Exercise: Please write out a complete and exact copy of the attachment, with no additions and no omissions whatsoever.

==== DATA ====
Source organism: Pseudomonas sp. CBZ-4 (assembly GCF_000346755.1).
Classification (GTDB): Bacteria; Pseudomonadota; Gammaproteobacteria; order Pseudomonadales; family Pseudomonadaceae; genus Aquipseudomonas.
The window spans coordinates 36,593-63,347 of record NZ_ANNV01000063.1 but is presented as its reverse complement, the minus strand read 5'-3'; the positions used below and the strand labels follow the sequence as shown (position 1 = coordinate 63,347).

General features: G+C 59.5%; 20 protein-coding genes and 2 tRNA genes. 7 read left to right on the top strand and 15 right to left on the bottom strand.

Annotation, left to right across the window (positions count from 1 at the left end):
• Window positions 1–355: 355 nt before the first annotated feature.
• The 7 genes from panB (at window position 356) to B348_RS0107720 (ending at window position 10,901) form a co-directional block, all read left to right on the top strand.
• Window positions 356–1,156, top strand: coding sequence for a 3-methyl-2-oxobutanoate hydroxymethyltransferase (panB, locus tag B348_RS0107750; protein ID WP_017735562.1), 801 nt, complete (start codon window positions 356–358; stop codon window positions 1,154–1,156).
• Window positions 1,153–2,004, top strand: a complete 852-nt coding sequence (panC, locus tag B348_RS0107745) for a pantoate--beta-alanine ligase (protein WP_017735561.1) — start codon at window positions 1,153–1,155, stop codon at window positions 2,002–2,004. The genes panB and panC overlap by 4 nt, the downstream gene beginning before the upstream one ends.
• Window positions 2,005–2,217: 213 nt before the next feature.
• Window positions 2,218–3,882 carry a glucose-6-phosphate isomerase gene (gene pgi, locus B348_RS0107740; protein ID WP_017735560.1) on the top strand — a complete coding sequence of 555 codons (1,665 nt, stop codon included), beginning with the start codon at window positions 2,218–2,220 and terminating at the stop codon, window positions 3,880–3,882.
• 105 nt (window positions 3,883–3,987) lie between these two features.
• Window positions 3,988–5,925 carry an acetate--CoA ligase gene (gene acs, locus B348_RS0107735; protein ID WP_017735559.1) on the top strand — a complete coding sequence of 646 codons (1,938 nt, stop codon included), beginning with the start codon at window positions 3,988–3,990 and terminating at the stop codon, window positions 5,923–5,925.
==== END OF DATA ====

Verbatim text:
Source organism: Pseudomonas sp. CBZ-4 (assembly GCF_000346755.1).
Classification (GTDB): Bacteria; Pseudomonadota; Gammaproteobacteria; order Pseudomonadales; family Pseudomonadaceae; genus Aquipseudomonas.
The window spans coordinates 36,593-63,347 of record NZ_ANNV01000063.1 but is presented as its reverse complement, the minus strand read 5'-3'; the positions used below and the strand labels follow the sequence as shown (position 1 = coordinate 63,347).

General features: G+C 59.5%; 20 protein-coding genes and 2 tRNA genes. 7 read left to right on the top strand and 15 right to left on the bottom strand.

Annotation, left to right across the window (positions count from 1 at the left end):
• Window positions 1–355: 355 nt before the first annotated feature.
• The 7 genes from panB (at window position 356) to B348_RS0107720 (ending at window position 10,901) form a co-directional block, all read left to right on the top strand.
• Window positions 356–1,156, top strand: coding sequence for a 3-methyl-2-oxobutanoate hydroxymethyltransferase (panB, locus tag B348_RS0107750; protein ID WP_017735562.1), 801 nt, complete (start codon window positions 356–358; stop codon window positions 1,154–1,156).
• Window positions 1,153–2,004, top strand: a complete 852-nt coding sequence (panC, locus tag B348_RS0107745) for a pantoate--beta-alanine ligase (protein WP_017735561.1) — start codon at window positions 1,153–1,155, stop codon at window positions 2,002–2,004. The genes panB and panC overlap by 4 nt, the downstream gene beginning before the upstream one ends.
• Window positions 2,005–2,217: 213 nt before the next feature.
• Window positions 2,218–3,882 carry a glucose-6-phosphate isomerase gene (gene pgi, locus B348_RS0107740; protein ID WP_017735560.1) on the top strand — a complete coding sequence of 555 codons (1,665 nt, stop codon included), beginning with the start codon at window positions 2,218–2,220 and terminating at the stop codon, window positions 3,880–3,882.
• 105 nt (window positions 3,883–3,987) lie between these two features.
• Window positions 3,988–5,925 carry an acetate--CoA ligase gene (gene acs, locus B348_RS0107735; protein ID WP_017735559.1) on the top strand — a complete coding sequence of 646 codons (1,938 nt, stop codon included), beginning with the start codon at window positions 3,988–3,990 and terminating at the stop codon, window positions 5,923–5,925.